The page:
By 1914, the European countries were no longer united by deep trade links exploiting different countries' comparative advantages, but were instead locked into a battle by which each new development, such as the German Berlin-Baghdad railway, was a protectionist dagger aimed at its competitors' economies. In such an atmosphere, war was all too probable.

Given this background to World War I, the probability of another such event no longer seems so low. It is becoming increasingly clear that the modern era of free trade, similar to the 1840s-1860s efflorescence, ended with the financial crash of 2008. Since then we have seen a kind of creeping protectionism.

It took 30 years for the 19th century free-trade era to lapse into protectionism; if the global economy suffers the breakdown which I fully expect from recent monetary and fiscal policies, it's likely that the next such relapse will be on us more quickly.

We didn't get a re-run of World War II a generation later the way we had after World War I for one reason: the world of 1964 was no longer multipolar, but bipolar. No country other than the United States or the Soviet Union could prevail in any conflict with the Big Two. Consequently geopolitics was simple; the two superpowers could watch each other's movements and counter them, with very little chance that a crisis would escalate into Armageddon.

When crises occurred, as in Berlin in 1961 or Cuba the following year, the two superpowers could signal carefully to each other to defuse the trigger, thus preventing conflict. No action by a third party, such as Germany or Cuba in those cases, was important enough to fog communication between the two major adversaries.

Before 1914, geopolitics was much more difficult, as it is today. The pre-1914 alliance system, together with the reality of several roughly equal powers, combined the worst of bipolar and multipolar systems. Communication between the players was poor and confused by messages from other players, while the actions of members of one alliance were existentially threatening to members of the other alliance.

While from 1990 to about 2005 the world was effectively unipolar, that is no longer the case. The United States has been drastically weakened by the ineptitude of the George W Bush and Obama administrations, and other powers have become stronger, notably China, Russia, India and Brazil, while a partly united EU and an economically powerful and no longer US-dominated Japan can no longer be ignored.

We are not in the 1914 position of a half-dozen roughly equal powers with different strengths and weaknesses; we are instead in a world of multiple powers of different sizes and capabilities, without a single dominant player.

Without an alliance system, today's world is less dangerous than that of 1914. However, further growth in Chinese strength and Russian assertion would push the world's geopolitical system towards the dangerous 1914 configuration, as would closer alignment between Chinese and Russian diplomacy. We can no longer comfort ourselves that today's countries, being democracies, are better run than the traditional societies of 1914.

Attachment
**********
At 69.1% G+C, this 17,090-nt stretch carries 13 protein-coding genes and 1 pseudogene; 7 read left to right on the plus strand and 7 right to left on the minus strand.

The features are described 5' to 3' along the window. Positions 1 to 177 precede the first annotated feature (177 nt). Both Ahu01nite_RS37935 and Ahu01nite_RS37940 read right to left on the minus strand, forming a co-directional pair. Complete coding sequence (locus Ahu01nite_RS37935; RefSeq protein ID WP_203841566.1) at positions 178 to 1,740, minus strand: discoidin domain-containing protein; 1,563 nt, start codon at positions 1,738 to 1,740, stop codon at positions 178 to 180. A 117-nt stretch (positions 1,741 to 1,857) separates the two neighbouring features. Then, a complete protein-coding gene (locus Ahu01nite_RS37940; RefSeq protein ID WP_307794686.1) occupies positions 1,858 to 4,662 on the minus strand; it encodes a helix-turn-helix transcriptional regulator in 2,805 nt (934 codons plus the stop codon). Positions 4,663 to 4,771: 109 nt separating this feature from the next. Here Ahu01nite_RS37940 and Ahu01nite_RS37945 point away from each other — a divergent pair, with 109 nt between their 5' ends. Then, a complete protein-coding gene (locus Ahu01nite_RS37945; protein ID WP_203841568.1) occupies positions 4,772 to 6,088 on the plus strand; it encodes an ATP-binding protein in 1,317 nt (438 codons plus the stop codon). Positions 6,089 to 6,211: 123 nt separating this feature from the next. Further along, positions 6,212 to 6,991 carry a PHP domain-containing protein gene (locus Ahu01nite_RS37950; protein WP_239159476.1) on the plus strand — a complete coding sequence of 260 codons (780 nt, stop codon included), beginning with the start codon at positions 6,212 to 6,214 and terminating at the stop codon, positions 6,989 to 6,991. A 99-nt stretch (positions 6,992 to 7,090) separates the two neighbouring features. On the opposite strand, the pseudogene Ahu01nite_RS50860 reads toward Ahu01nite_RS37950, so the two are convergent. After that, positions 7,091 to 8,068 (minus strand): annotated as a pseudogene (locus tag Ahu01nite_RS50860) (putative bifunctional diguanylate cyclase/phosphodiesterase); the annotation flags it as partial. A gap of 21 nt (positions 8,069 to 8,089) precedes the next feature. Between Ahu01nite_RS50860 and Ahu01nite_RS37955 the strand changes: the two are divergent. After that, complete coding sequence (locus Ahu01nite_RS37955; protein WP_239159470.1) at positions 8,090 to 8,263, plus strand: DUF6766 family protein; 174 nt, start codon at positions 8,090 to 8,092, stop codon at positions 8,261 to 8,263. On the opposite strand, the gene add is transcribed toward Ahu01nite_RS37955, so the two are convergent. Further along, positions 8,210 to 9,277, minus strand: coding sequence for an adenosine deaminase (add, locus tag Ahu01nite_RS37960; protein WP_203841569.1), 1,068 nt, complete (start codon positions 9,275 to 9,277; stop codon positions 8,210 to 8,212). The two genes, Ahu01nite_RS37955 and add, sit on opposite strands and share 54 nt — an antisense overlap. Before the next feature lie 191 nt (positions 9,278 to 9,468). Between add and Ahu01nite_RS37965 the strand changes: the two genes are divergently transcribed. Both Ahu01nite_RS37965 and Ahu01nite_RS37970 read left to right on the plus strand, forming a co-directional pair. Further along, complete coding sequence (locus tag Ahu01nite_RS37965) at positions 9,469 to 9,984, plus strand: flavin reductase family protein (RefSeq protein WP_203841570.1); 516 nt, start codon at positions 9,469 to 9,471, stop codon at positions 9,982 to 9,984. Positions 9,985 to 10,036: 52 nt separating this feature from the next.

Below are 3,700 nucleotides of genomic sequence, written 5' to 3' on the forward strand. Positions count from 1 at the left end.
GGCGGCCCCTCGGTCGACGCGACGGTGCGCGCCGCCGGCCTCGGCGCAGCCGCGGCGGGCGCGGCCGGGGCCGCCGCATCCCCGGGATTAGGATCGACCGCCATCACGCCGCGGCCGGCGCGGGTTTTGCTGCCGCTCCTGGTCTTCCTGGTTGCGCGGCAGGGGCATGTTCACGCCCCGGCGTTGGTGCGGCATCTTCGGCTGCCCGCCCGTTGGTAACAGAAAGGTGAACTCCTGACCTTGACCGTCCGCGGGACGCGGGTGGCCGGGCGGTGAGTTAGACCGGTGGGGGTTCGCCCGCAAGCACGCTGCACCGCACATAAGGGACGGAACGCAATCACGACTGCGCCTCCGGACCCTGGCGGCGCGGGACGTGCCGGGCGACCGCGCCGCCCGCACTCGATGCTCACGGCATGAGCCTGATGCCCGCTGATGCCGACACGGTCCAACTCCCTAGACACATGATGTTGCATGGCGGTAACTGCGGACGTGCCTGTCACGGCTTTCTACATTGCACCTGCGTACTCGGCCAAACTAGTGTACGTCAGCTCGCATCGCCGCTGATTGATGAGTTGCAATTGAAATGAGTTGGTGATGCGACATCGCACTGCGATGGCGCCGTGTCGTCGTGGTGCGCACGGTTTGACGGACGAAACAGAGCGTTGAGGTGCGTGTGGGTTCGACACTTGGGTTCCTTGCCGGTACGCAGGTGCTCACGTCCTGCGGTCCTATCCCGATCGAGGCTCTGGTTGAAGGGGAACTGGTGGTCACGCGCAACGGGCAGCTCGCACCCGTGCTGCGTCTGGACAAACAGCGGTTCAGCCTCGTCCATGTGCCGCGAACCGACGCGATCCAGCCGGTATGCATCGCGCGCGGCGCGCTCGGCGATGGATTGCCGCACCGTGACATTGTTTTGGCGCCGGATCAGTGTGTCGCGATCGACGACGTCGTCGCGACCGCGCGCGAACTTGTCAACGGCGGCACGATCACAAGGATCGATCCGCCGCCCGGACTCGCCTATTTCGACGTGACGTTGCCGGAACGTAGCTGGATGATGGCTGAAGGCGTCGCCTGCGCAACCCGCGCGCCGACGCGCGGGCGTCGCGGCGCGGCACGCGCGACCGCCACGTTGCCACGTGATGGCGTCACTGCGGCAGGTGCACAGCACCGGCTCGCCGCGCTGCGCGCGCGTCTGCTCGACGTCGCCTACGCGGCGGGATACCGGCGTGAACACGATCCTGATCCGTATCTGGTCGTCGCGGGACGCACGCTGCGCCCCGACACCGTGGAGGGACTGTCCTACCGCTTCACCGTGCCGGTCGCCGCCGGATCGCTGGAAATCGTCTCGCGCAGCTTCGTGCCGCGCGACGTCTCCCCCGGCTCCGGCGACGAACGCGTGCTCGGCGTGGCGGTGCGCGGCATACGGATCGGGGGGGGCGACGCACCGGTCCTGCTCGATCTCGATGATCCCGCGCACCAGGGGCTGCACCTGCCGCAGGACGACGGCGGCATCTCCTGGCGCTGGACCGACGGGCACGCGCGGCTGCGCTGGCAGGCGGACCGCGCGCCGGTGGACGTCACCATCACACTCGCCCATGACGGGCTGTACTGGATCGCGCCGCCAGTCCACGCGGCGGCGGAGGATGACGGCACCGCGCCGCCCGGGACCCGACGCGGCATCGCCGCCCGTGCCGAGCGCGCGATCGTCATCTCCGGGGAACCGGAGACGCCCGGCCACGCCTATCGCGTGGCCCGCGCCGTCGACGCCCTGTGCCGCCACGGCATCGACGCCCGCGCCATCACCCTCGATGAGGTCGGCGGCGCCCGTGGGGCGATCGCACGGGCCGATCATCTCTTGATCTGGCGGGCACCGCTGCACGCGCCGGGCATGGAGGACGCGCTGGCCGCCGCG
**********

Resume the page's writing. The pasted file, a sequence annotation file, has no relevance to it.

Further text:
Neither Russia nor China are true democracies, while all 1914's major players except czarist Russia incorporated substantial democratic elements in their governance. In 1939, at least two and arguably three of the world's major powers were run by madmen, but that was no more the case in 1914 than it is today.

One additional protection today that did not exist in 1914 is that of the international organizations. Certainly a United Nations, had one existed in 1914, might have encouraged sufficient dialogue between the conflicting powers to prevent all-out war, and a Group of Eight type alliance system covering the major powers, similar to the Quadruple/Holy Alliance of 1815-22, would almost certainly have prevented war. But the League of Nations' unhappy experience in 1938-39 shows that ineffective international organizations may be powerless to prevent conflict.

In today's world, the best protection against war may come at an earlier stage, through the World Trade Organization keeping open the channels of more-or-less-free trade. Unfortunately that body, already fairly feeble against protectionist impulses, has been further weakened by the appointment of a Brazilian protectionist as its director-general. The WTO is a help, but if a major recession fans the fires of protectionism, it's almost certainly not a sufficient one.

In summary, we are probably better protected against the outbreak of global war than they were in 1914, but not by much. The combination of another recession, weak leadership and bad luck could easily lead over that precipice once again - with even more devastating effect on our civilization than World War I had on theirs. It's another downside risk that should be considered when investing in long-term assets, and by no means the smallest one.